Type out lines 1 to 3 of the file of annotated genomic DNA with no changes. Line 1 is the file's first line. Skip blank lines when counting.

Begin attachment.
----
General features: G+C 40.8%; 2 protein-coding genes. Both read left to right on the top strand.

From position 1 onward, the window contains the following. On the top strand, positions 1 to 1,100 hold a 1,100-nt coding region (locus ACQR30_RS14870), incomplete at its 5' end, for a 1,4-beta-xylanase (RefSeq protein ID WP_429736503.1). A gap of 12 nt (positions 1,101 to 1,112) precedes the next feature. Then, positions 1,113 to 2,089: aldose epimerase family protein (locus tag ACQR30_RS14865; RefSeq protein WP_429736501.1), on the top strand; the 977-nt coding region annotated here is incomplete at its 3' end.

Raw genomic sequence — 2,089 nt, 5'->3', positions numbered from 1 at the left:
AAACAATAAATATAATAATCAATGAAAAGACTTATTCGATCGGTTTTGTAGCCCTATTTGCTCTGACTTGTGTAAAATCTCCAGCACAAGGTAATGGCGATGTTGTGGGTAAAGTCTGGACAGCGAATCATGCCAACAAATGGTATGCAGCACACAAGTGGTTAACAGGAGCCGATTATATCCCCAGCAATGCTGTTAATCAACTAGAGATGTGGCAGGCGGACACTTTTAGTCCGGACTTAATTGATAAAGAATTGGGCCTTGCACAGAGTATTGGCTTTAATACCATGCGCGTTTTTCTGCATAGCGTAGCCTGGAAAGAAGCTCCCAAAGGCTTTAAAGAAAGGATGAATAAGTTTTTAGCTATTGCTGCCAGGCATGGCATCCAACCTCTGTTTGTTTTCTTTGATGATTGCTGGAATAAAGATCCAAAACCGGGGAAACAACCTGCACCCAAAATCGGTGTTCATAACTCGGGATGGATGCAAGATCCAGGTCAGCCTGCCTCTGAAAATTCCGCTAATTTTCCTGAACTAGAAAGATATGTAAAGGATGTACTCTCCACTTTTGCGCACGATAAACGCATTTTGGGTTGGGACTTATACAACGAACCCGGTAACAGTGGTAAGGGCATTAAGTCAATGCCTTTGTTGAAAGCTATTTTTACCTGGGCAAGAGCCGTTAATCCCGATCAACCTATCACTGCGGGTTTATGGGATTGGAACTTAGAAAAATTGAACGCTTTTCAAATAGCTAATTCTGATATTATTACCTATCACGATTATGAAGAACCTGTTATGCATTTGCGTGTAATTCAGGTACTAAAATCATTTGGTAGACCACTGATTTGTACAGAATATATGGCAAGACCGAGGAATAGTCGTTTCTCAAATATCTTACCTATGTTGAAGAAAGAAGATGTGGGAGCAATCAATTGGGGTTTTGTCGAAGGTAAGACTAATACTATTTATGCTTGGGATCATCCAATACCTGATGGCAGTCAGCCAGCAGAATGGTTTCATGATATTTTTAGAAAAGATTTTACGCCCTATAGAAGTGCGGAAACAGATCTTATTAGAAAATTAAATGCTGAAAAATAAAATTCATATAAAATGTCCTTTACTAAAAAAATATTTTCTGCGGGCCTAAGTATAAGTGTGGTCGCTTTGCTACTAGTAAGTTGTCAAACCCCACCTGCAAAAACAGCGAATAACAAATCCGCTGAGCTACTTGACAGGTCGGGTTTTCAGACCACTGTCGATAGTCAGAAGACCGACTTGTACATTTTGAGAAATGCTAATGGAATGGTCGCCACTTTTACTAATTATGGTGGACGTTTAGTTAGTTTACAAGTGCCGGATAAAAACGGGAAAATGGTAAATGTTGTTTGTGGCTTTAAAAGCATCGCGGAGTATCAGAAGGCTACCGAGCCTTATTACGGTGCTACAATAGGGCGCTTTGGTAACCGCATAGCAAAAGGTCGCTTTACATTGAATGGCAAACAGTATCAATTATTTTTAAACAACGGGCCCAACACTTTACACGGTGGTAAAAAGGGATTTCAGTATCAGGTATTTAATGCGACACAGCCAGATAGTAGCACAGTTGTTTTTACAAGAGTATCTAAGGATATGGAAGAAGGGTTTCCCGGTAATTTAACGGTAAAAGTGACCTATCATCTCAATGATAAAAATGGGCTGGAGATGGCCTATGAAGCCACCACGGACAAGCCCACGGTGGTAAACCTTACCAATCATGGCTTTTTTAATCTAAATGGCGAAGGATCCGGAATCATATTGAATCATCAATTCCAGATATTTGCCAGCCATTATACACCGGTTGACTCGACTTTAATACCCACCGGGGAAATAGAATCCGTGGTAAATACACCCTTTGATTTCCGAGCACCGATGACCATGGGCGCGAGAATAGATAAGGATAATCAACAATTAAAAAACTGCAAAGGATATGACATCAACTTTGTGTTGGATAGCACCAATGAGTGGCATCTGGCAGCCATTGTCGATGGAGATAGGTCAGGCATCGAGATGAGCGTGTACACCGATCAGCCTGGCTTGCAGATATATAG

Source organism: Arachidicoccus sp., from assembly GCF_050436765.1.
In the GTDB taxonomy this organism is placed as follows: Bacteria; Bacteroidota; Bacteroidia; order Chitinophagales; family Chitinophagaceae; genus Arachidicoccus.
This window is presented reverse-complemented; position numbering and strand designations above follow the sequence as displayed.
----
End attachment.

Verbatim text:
General features: G+C 40.8%; 2 protein-coding genes. Both read left to right on the top strand.

From position 1 onward, the window contains the following. On the top strand, positions 1 to 1,100 hold a 1,100-nt coding region (locus ACQR30_RS14870), incomplete at its 5' end, for a 1,4-beta-xylanase (RefSeq protein ID WP_429736503.1). A gap of 12 nt (positions 1,101 to 1,112) precedes the next feature. Then, positions 1,113 to 2,089: aldose epimerase family protein (locus tag ACQR30_RS14865; RefSeq protein WP_429736501.1), on the top strand; the 977-nt coding region annotated here is incomplete at its 3' end.

Raw genomic sequence — 2,089 nt, 5'->3', positions numbered from 1 at the left: